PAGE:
In my previous post "Story Points vs Hours" about a year ago I wrote:
"The more unreasonable reason is that as estimates are hard to do, you put a metric on them that is hard to understand to get away with them easier. If you say that something will take three days it's easy to see if you were right, while estimating it will take three Story Points will keep you safe. Who are to say how long a Story Point is? Hardcore agilists laughs at such a silly question."In Ron's article he writes:
"There are a number of ideas about how to estimate using something other than time. Points, Gummi Bears, Fibonacci numbers, T-shirt sizes. These were originally invented to obscure the time aspect, so that management wouldn’t be tempted to misuse the estimates. (I know: I was there when they were invented. I may actually have invented Points. If I did, I’m sorry now.)"Wow! Reading that just forced me to write this post!
However, since I wrote my previous post I've had the chance to use Story Points and was pretty happy doing it. We started with the assumption of a story point being half a day. That way, when estimating, we could easily transform our estimates, and thinking about "half days" instead of hours made the estimations simpler. "Would you finish this is half a day? One day? Two days?" is more tangible and easier to answer than doing the same with hours.
The story point estimates keeps being translated to hours on another level though, and my most frequent question is what formula to use for that transformation now. That's alright with my though, I can stick with estimating in half days and calling it Story Points. I'm just not sure about the formula, is half a day 3 hours, 3.5 hours or 4 hours? We started with the assumption of it being 4 hours, but as we usually are faster than we estimate with that formula I'm about to lower it...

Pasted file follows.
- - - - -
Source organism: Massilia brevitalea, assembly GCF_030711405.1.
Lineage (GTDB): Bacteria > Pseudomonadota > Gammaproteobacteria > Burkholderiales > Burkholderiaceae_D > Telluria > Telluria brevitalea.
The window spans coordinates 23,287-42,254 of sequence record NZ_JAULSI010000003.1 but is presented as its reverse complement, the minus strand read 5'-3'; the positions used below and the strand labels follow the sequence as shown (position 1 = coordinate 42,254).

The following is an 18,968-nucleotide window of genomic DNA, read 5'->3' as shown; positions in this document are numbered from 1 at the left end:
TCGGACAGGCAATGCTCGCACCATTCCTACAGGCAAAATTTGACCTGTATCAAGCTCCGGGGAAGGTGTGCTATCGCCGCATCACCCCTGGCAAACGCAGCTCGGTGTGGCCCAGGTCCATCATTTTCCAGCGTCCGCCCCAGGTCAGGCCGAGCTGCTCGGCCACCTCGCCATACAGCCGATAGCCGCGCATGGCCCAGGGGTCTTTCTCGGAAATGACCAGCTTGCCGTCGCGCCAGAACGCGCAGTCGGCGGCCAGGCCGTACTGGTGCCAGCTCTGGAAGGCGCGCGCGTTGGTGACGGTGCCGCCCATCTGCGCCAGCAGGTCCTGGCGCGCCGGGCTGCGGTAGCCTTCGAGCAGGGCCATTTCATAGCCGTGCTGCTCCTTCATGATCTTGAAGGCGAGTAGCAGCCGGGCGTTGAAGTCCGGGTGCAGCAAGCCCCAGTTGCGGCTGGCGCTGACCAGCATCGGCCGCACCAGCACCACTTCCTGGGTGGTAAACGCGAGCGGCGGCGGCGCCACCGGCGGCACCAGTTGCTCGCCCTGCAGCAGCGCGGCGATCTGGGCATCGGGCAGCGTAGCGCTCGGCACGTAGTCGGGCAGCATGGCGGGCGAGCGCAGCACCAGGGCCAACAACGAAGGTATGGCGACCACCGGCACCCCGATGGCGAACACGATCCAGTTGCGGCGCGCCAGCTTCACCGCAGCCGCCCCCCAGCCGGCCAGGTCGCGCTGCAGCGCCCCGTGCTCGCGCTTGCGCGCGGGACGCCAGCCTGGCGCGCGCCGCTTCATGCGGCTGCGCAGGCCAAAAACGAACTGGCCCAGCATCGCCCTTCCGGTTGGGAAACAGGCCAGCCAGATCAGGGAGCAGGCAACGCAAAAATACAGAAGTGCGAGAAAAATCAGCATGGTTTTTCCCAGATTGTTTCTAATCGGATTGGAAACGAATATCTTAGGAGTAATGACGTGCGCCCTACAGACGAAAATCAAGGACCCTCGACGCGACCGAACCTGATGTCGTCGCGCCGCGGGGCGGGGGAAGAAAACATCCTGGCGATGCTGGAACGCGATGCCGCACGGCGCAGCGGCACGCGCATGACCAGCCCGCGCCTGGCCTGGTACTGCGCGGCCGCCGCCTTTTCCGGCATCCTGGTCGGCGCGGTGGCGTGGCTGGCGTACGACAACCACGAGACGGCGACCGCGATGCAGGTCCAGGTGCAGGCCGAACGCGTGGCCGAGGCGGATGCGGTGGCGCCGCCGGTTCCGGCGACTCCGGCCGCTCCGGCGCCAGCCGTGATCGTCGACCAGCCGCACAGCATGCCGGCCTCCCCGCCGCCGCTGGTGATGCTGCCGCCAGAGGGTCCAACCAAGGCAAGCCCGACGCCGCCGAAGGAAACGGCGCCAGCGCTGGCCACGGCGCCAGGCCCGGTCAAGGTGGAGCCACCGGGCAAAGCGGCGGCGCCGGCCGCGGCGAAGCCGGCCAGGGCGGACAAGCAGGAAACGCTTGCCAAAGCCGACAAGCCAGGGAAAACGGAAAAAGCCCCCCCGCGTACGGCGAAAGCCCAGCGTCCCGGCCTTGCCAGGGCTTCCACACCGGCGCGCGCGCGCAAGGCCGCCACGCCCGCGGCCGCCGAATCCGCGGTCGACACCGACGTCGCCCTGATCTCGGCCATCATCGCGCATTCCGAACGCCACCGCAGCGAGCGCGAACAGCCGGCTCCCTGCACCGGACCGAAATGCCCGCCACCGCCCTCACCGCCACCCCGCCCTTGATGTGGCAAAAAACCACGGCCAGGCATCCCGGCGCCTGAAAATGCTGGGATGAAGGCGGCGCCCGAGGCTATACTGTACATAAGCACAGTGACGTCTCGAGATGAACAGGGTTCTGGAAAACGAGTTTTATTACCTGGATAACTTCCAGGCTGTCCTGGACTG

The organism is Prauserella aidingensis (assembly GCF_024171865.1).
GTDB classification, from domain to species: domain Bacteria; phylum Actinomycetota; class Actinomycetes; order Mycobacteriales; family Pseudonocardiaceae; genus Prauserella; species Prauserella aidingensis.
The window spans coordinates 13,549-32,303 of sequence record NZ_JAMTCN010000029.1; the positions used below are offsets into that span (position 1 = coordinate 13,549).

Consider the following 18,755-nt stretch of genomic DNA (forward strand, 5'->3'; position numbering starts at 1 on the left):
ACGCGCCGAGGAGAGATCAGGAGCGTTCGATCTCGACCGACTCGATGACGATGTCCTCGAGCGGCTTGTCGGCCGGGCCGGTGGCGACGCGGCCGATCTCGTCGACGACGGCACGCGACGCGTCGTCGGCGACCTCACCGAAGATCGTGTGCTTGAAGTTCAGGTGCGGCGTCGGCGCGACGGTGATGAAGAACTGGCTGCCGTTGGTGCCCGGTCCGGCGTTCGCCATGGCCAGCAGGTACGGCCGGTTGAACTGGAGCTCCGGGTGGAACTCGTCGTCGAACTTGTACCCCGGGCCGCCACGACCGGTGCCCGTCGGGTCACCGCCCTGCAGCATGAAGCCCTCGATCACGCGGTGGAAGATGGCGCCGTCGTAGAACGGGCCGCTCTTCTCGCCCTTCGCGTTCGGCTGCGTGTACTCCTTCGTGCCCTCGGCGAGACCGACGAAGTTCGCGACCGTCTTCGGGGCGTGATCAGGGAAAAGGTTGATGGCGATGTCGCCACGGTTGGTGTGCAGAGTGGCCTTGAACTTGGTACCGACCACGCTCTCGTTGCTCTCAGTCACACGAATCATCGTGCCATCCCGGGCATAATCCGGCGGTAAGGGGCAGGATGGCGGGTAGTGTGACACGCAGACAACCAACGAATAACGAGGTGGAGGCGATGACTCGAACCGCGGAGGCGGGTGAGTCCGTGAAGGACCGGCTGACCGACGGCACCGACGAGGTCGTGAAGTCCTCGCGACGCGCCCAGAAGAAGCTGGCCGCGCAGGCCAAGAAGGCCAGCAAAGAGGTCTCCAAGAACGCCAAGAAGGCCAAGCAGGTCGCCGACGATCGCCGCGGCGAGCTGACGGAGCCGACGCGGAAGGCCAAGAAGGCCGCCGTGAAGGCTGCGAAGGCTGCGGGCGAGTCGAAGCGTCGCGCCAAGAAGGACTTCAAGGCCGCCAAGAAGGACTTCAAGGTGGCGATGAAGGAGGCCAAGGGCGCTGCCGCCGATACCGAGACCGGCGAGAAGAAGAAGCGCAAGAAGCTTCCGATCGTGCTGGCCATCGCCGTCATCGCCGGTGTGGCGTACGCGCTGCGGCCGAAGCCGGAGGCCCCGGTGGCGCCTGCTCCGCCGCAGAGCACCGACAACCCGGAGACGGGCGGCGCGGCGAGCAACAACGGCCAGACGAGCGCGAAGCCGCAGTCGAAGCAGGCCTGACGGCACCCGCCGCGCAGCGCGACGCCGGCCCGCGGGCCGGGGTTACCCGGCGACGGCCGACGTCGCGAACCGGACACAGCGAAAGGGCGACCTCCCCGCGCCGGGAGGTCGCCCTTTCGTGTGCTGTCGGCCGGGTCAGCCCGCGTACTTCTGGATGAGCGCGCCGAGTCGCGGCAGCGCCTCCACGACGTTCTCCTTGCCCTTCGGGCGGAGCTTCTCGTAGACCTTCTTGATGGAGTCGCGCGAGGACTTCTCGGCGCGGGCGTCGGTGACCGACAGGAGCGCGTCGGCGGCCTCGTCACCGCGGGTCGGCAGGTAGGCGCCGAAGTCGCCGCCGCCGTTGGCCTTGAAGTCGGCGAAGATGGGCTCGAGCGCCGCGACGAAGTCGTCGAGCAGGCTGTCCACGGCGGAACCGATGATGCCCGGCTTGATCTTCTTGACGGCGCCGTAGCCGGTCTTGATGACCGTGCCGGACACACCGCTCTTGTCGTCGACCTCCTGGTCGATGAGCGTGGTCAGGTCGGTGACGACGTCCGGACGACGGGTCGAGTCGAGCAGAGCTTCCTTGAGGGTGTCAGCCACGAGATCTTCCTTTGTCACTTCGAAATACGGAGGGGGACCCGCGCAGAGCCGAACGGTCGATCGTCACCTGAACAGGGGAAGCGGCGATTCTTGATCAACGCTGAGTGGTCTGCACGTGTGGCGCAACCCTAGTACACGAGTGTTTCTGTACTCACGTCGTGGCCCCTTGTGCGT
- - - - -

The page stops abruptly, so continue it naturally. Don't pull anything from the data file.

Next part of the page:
Well, back to the article... Here are some other great quotes from it:
"Most of us were taught to write down all our requirements at the very beginning of the project. There are only three things wrong with this: “requirements,” “the very beginning,” and “all.” At the very beginning, we know less about our project than we’ll ever know again."
"Anyone who has ever looked at a list of “requirements” has seen some items that were very important, and some that were—well—not so important. Not so important like 1/100th as important as the most important things. Not so important like downright bad ideas. There is a very strong “80-20” rule at work in requirements lists. The bulk of the value comes from a very small subset of the so-called requirements. So these other things aren’t “requirements” at all. They’re ideas, and some of them are not very good."
"It seems that “they” often want to know how long something is going to take, and how much it will cost. My view is that “they” don’t even know what they want, so we bloody well can’t possibly know how long it will take. However, “they” are often powerful and have the money we need, so we need to answer their question, even though we cannot."It's a really long article, but well worth reading. You will find the full article here:
Estimation is Evil (PragPub)